Over the previous articles in this series, we’ve covered big-picture wellness topics that can help you decrease stress, perform better at work, and find more satisfaction in your career. Allowing yourself to be emotional at work, eating healthy, going about your day with intention are behaviors that will benefit you today and for years to come.
Along with these vital concepts, it’s nice to have some hard-and-fast tips for getting a little more done without having to burn the midnight oil. You can call them life hacks, productivity tricks, efficiency systems, or whatever else you’d like. I like to think of them as performance optimizers. And when you’re in the throes of busy season, you need all the optimization you can get.
Please note: these strategies do not comprise a program that I’m advocating. Some of the techniques may work for you; others may not. That’s totally fine. Use the techniques presented below if they make sense for you and deliver results.
We all work differently. And we can all work a little smarter. Without further ado, here are some of my favorite ways to do just that.
One of the easiest ways to streamline your workday is to stop trying to do a million tasks at once.
Studies show that multitasking hampers the quality of work without saving much time. Juggling a ton of balls isn’t just ineffectual, it will add stress and anxiety to your day. By trying to multitask, you increase your degree of difficulty for no reason. In the best-selling book “The One Thing,” Gary Keller writes, “It is not that we have too little time to do all the things we need to do, it is that we feel the need to do too many things in the time we have.”
A telling and tragic example of multitasking is texting and driving. The accidents caused each day by texting and driving aren’t the result of drivers not having enough time in the day to send a text, but rather feeling the need to do both at once. Instead of trying to do the work equivalent of texting and driving, focus on one thing at a time.
One tip to help you monotask: when you get to work, turn off irrelevant phone notifications. Texts are fine, especially from important people like family members, but do you really need to be distracted by a notification from a restaurant app? If you need to check email or a messaging app like Slack, do it in regular intervals rather than constantly eyeing it on your screen.
The more attention you devote to the task at hand, the better your work will be and the quicker you’ll get it done.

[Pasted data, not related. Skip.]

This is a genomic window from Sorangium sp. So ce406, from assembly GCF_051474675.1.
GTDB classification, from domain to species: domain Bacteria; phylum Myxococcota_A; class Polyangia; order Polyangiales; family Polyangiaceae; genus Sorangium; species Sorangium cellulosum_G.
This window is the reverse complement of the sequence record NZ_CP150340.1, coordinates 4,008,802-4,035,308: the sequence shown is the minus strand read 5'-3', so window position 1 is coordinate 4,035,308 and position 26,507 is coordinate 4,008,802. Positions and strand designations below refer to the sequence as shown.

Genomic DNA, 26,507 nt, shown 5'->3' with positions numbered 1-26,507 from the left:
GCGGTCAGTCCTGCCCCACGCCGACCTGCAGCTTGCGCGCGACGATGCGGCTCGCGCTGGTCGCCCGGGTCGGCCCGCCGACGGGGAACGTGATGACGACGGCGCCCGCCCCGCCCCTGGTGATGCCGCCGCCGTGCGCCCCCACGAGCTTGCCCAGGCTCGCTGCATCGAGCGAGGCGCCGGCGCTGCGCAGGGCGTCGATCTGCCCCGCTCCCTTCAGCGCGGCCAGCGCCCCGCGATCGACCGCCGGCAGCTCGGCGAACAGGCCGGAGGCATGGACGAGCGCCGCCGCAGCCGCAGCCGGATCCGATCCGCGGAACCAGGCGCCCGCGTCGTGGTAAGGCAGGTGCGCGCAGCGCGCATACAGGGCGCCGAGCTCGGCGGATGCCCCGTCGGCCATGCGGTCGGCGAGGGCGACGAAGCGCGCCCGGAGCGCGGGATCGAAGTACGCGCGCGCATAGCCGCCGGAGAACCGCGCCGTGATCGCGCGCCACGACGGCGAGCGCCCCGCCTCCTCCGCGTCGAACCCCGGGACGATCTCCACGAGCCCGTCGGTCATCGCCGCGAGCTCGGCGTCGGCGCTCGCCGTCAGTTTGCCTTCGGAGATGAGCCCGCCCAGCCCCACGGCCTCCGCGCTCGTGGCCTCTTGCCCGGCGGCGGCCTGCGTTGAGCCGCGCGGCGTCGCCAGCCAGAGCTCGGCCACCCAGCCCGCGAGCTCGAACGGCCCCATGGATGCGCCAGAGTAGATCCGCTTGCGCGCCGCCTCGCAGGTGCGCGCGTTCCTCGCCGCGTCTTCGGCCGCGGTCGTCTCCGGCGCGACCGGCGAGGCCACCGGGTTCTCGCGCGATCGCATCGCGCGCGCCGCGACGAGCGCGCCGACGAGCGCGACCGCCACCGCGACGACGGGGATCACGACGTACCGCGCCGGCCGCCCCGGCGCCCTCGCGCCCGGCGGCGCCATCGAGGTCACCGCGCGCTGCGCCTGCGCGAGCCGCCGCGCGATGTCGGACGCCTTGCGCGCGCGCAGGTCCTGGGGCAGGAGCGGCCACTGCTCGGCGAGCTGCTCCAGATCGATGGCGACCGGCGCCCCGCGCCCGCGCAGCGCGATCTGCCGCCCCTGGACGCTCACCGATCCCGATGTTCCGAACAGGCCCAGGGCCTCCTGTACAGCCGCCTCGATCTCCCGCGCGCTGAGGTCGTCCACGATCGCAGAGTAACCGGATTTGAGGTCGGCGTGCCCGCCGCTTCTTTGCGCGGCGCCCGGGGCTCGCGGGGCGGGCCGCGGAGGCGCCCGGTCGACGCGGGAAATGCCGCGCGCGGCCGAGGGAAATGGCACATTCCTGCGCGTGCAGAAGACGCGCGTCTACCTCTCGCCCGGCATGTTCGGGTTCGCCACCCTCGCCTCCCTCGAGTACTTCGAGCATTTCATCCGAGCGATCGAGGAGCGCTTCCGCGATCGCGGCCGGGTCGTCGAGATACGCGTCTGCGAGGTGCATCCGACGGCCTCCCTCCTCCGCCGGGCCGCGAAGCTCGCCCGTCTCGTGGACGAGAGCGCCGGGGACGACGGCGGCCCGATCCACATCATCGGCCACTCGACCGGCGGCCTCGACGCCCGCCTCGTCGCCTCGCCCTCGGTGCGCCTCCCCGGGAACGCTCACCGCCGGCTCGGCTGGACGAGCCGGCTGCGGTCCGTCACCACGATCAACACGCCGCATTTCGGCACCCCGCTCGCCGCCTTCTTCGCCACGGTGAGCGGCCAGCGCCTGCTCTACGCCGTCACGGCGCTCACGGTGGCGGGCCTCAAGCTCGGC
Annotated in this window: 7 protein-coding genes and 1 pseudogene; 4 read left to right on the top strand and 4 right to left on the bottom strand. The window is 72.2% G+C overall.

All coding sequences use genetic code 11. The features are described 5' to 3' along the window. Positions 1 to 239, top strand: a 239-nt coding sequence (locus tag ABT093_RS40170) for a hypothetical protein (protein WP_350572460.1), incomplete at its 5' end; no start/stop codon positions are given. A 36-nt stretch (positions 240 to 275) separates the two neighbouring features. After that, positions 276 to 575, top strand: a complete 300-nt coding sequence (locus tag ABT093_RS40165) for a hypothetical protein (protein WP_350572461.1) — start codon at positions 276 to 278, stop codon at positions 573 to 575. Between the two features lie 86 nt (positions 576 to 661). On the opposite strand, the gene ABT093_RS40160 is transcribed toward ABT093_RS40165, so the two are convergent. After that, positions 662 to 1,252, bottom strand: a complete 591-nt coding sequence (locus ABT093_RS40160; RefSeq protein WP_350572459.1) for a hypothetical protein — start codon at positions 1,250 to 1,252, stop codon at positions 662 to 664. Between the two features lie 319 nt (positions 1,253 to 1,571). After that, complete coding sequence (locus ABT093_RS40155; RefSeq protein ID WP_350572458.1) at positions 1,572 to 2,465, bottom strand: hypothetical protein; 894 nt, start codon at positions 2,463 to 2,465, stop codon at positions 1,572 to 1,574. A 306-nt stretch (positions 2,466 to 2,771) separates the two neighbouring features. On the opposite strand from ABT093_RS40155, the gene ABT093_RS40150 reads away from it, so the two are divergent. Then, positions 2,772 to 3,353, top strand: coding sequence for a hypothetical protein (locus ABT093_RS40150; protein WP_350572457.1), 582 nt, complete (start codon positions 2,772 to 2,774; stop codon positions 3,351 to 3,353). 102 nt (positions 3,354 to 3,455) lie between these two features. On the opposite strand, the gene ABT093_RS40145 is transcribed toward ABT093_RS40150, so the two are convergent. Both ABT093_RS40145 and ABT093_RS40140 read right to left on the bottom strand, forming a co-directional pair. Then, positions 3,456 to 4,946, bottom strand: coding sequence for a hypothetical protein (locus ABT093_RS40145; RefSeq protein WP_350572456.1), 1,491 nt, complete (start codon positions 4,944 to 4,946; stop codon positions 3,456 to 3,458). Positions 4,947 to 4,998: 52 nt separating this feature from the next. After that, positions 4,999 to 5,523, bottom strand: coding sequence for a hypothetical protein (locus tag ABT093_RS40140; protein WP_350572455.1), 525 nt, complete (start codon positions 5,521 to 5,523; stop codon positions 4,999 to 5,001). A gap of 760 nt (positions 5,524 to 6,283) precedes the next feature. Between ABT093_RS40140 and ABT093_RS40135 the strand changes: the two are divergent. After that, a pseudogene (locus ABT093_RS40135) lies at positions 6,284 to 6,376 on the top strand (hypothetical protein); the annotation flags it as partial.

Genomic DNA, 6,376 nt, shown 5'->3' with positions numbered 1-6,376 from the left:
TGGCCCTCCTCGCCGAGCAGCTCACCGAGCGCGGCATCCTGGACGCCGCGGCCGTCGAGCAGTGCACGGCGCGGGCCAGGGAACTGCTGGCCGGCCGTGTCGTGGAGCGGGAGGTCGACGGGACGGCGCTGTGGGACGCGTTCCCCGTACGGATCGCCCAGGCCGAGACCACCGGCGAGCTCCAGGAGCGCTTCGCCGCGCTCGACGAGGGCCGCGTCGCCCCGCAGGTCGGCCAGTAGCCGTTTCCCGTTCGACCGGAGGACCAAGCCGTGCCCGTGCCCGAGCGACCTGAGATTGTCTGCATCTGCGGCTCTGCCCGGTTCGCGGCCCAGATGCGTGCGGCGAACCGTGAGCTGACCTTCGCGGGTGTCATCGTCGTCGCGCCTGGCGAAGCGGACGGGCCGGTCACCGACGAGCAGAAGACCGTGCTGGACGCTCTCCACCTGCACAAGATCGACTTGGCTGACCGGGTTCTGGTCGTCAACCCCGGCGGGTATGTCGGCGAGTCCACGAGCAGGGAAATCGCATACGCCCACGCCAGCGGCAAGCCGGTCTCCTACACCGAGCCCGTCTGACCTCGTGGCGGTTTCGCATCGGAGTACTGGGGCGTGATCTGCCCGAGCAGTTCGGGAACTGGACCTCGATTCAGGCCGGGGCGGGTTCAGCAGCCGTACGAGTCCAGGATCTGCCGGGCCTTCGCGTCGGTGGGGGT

Taking breaks at work is essential. Breaks have been shown to help with everything from productivity to employee engagement. Especially when coupled with beneficial activities like exercise or meditation, a quick respite is a great way to refresh. Bonus tip: Use apps like Calm or Headspace to help make meditation easy no matter where you are or how little time you have.
If you’re the type of person who “forgets” to take breaks when it’s busy, try to schedule them at regular intervals. One popular method calls for working for 52 minutes, followed by a break of 17 minutes. Others suggest a five-minute break every hour.
Regiment your breaks, making them harder to skip.
Eisenhower Decision Matrix
To help organize his day, Dwight Eisenhower developed a matrix by dividing tasks based on their urgency and importance:
Urgent and important tasks were handled promptly by him.
Non-urgent but important tasks were set aside with a clear due date.
Urgent but less important tasks were delegated to others.
Non-urgent and unimportant tasks were dubbed superfluous.
This approach can be a great way to get a grasp on the tasks at-hand and reduce the time you spend on less-than-important activities.
The Pomodoro Technique
Created by Francesco Cirillo and named the Italian word for tomato, the Pomodoro Technique involves working in timed, 25-minute intervals, with each interval devoted to a single task. There’s a list of the Best Pomodoro Apps to Try so you can apply the technique.
The key is to spend each timed session on a single task. If you are just timing your regular day, you’re not using the technique properly.
If you can’t resist the temptation of distracting websites or social media platforms, you can eliminate the temptation altogether.
Website blocking apps bar you from specific sites for timed durations that you can set and control. Some companies opt to use these tools on a wide-scale basis, but that can be a divisive process. Using it for yourself, on the other hand, comes with no such caveats.
We hope you’ve enjoyed this blog series. Be sure to check out Amy’s associated podcast, Mindfulness matters: Reimagine your approach to busy season (Part 6), a meditation to help you get focused. A short, free registration may be necessary.